Experimental datasets are growing rapidly in size, scope, and detail, but the value of these datasets is limited by unwanted measurement noise. It is therefore tempting to apply analysis techniques that attempt to reduce noise and enhance signals of interest. In this paper, we draw attention to the possibility that denoising methods may introduce bias and lead to incorrect scientific inferences. To present our case, we first review the basic statistical concepts of bias and variance. Denoising techniques typically reduce variance observed across repeated measurements, but this can come at the expense of introducing bias to the average expected outcome. We then conduct three simple simulations that provide concrete examples of how bias may manifest in everyday situations. These simulations reveal several findings that may be surprising and counterintuitive: (i) different methods can be equally effective at reducing variance but some incur bias while others do not, (ii) identifying methods that better recover ground truth does not guarantee the absence of bias, (iii) bias can arise even if one has specific knowledge of properties of the signal of interest. We suggest that researchers should consider and possibly quantify bias before deploying denoising methods on important research data.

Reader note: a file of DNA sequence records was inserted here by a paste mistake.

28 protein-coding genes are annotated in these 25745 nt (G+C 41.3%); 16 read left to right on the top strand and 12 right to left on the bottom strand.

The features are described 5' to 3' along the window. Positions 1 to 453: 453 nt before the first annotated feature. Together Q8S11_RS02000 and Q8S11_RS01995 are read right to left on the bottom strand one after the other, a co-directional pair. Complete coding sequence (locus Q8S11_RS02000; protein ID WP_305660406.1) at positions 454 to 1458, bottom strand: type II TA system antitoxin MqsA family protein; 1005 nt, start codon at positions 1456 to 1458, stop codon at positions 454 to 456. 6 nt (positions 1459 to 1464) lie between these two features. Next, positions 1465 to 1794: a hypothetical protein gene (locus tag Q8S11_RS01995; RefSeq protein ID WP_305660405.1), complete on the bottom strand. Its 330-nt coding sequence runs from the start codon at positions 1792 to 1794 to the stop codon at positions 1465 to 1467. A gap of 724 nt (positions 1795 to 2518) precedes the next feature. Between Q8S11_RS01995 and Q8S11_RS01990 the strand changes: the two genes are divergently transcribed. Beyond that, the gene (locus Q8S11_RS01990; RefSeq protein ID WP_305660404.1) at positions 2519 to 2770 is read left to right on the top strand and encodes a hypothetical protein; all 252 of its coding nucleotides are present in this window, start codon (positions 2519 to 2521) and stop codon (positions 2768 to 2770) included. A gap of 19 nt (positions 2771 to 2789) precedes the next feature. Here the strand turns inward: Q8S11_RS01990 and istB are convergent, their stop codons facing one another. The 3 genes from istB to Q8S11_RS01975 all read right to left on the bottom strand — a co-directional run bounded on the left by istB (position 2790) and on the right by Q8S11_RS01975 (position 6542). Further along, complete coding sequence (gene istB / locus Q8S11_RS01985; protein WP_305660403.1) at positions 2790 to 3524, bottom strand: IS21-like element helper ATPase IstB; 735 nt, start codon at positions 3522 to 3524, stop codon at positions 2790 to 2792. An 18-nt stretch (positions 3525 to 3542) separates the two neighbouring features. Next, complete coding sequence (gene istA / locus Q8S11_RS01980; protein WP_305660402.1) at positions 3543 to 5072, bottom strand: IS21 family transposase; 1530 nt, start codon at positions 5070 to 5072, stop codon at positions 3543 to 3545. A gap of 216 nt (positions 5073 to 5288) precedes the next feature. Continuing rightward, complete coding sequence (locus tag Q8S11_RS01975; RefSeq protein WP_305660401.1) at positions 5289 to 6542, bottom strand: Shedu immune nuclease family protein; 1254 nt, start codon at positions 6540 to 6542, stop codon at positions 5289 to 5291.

|Original language||English (US)|
|Issue number||7 July|
|State||Published - Jul 2022|
Bibliographical notePublisher Copyright:
© 2022 Kendrick Kay. This is an open access article distributed under the terms of the Creative Commons Attribution License, which permits unrestricted use, distribution, and reproduction in any medium, provided the original author and source are credited.
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